I bet you it isn’t the sort of problem you’re thinking of, either.
You may have read “scanner insecurity” stories before, and they’ve probably dealt with conventional security problems.
These were probably things such as incompletely deleted data left behind on the hard disks of decommissioned scanners; poor security configuration in network-enabled scanners, such as default passwords; and exploitable vulnerabilities in image-handling code built in to scanners.
This problem is quite different.
(For all we know, this flaw may be present in other vendors’ scanners, too, as it is a consequence of an algorithm chosen for compression. Xerox comes into it simply because that is the brand of scanner in the story.)
A Germam computer scientist, David Kriesel, was perusing the rooms depicted on some building plans he had scanned on a Xerox WorkCenter scanner.
He spotted an alarming anomaly: high quality errors.
That sounds odd, and it was.
Normally, when you notice scanning errors, it’s because the quality is poor and the details illegible.
A room that is 15m2 on the original might looks like 1▶m2 on the scanned copy, with the 5 scanned so badly it doesn’t even look like a digit.
Or the 15 might be blurred, or have sufficiently many stray pixels in it, to look like an indecisive 16.
What you don’t expect is that a crisply printed 21m2 on the original would be rendered as a crisply scanned 14m2, say, on the copy.
In other words, given the analog-to-digital nature of the scanning process, you’d expect imperfections, but you’d also expect the unreliable parts to look unreliable, thus making their unreliability self-documenting.
It turns out that the Xerox scanner in question was using a compression scheme called JBIG2, which emerged from the grandly-named Joint Bi-level Image Experts Group.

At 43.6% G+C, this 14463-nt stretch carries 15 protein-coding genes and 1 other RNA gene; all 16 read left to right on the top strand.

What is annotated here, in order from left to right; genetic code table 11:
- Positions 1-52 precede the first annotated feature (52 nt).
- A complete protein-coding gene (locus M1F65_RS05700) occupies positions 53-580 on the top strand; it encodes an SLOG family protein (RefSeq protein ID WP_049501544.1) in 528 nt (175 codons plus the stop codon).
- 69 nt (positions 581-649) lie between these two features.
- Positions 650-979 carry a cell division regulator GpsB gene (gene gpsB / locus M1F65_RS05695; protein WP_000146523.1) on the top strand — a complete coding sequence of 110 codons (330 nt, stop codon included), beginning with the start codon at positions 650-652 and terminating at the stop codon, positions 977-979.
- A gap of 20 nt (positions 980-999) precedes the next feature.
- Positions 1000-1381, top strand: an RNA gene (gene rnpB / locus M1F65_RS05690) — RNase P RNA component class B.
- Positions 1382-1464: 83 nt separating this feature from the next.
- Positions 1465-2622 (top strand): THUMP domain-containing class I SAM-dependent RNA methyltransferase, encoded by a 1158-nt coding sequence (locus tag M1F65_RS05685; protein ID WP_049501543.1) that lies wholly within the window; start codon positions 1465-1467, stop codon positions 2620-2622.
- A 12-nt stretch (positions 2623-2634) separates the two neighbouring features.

Bi-level images, as the name suggests, have just one bit per pixel, such as the images used in fax machines (if you remember them).
And JBIG2 has a clever, yet, with hindsight very reckless, feature: if two “swatches” of the image look like each other, the same data is used for both swatches, so that they effectively become identical.
This technique works perfectly in lossless compression, e.g. the deflate algorithm used in ZIP files, where the repeat of a string of characters such as NOTEWORTHY would be encoded as “repeat the ten characters I saw 164 bytes ago”, not as another NOTEWORTHY.
But if imperfect matches were allowed, you might find NOTEWORTHY encoded as a repeat of NOT WORTHY, introducing an error that would be very hard to spot, despite the fact that the two phrases are antonyms.
The “fix”, for our German computer scientist, seems to have been to use TIFF compression instead, a lossless image compression option supported by the scanner he was using.
Update: Xerox emailed us at 2013-08-10T11:15Z to point us at some official advice on the issue. In summary: JBIG2 compression isn’t on by default. If you’re worried someone might have changed the compression settings, a reset to factory defaults will change them back. Also, Xerox will be producing an optional patch that will prevent JBIG2 being turned on at all. (If you aren’t sending faxes, you probably don’t need it.)
The lesson to be learned here, other than that Graham has an excellent eye for interestingly quirky stories, is that algorithm choices are really important.
Imagine this sort of image transposition in a CCTV system that just recorded a crime.
Instead of a blurry and obviously inconclusive image of the perpetrator, which would make it obvious that evidence would have to be sought elsewhere, you might end up with a clear and convincing image of someone who just happened to look like the perpetrator.
Where security is concerned, it’s not just how safely you store what you’ve collected, it’s how reliably you collect it in the first place.